· If you choose a multifocal lens (and your ophthalmologist determines you are a candidate), you most likely won’t need glasses after surgery, but you may want reading glasses for very small print.

Do you like wearing glasses?

If you are used to wearing glasses, you may not mind continuing to wear them. But if you don’t like wearing glasses or don’t want to begin wearing them, choosing multifocal lenses may be your once-in-a-lifetime chance to to enhance your vision! Most people who choose multifocal lenses don’t have to wear glasses.

Do you have astigmatism?

People with moderate to high astigmatism usually are happier with toric lenses because it helps remove distortion caused by the corneas’ irregular shape.

Is night driving important to you?

Glare and halos around lights may occur with multifocal lenses (5% to 10% of cases). Most people adapt to these effects, but if this wold be bothersome may be happier with basic lenses.

Do you have glaucoma, macular degeneration or other eye diseases that cause vision loss?

Multifocal lenses generally are not recommended for people with these conditions. If avoiding glasses is important and you have eye damage, monovision (described below) may be a better option.

Is there an option for not wearing glasses with basic lenses?

If you have cataracts in both eyes, a technique called monovision may be an option. A basic lens set for distance vision is inserted into one eye and a lens set for near vision is placed in the other eye. The brain adapts and provides adequate vision at all distances. However, distance and near vision are not as good as they would be if two basic lenses were used for one focus.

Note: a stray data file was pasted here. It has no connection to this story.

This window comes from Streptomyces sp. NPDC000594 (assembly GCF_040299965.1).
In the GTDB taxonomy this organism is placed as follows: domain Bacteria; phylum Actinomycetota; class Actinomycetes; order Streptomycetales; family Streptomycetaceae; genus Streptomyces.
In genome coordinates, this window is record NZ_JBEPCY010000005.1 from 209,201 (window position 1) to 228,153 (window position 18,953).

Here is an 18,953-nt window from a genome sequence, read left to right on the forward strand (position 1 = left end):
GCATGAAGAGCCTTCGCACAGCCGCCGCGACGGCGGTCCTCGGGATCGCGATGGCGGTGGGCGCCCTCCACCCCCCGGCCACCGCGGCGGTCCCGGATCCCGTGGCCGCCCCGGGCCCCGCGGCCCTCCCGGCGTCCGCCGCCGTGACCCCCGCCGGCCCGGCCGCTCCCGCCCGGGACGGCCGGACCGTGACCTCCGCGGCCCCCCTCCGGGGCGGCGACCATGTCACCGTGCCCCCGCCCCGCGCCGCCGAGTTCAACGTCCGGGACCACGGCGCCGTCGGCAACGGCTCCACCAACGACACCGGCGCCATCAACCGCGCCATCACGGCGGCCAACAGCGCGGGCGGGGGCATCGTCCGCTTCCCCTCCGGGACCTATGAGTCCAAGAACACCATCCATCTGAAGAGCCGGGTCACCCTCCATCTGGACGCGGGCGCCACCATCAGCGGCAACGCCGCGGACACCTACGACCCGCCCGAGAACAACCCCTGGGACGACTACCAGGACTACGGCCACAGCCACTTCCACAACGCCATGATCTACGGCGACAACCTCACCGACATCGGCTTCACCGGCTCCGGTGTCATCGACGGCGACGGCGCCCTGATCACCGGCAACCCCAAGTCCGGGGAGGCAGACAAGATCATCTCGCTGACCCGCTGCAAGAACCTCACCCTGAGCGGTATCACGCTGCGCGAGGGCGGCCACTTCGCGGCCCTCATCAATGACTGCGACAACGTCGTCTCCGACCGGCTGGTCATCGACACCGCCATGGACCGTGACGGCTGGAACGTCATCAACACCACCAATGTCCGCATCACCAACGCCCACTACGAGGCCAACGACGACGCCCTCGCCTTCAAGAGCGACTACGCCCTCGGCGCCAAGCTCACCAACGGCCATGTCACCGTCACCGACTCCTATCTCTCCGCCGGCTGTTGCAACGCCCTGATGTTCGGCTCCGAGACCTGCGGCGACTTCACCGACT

If you are interested in monovision and have never used the monovision technique with contact lenses, you may be required to wear contacts for a period of time before surgery to see if you can adapt to it.

Paying for specialty lenses

Insurance covers the cost of basic lenses. If you choose toric or multifocal lenses, payment is due before surgery. If you cannot pay the entire amount at once, you may apply for CareCredit or our Medical Expense Loan Program. For more information, please call Patient Financial Services at 319-768-3625, option 2.

Diabetic retinopathy

This occurs from a complication of diabetes that causes damage to the retina’s blood vessels. Treatment includes laser treatment or surgery. If you have diabetes, controlling your blood sugar and scheduling yearly eye examinations is the key to prevention.


Glaucoma causes increased pressure in the eye leads to optic nerve damage. There are two types:

  • Open-angle (chronic) glaucoma is the most common type. Gradual loss of peripheral vision is a symptom. Treatment includes eye drops, laser therapy (iridotomy) or surgery.
  • Angle-closure (acute) glaucoma requires immediate treatment. Symptoms include a sudden, painful rise in pressure in the eye. Laser treatment is performed in the clinic.

Macular Degeneration

Age-related macular degeneration is a disease that destroys sharp, central vision. There are two types of macular degeneration:

  • Dry - The most common symptom is slightly blurred vision. Treatment can delay progression of the disease. It includes taking a specific high-dose formulation of antioxidants and zinc. Close monitoring of the disease is crucial.
  • Wet - Straight lines that appear wavy is an early symptom. Early treatment is important. Treatment includes eye injections which can be given in our office. Our physicians will discuss with you different types of medicines that are available for injection.

Retinal Vein Occlusion

This is a blockage of the small veins that carry blood away from the retina. The symptom is a sudden blurring or vision loss in part or all of one eye. Laser therapy or eye injections are given for treatment.

Our Medical Staff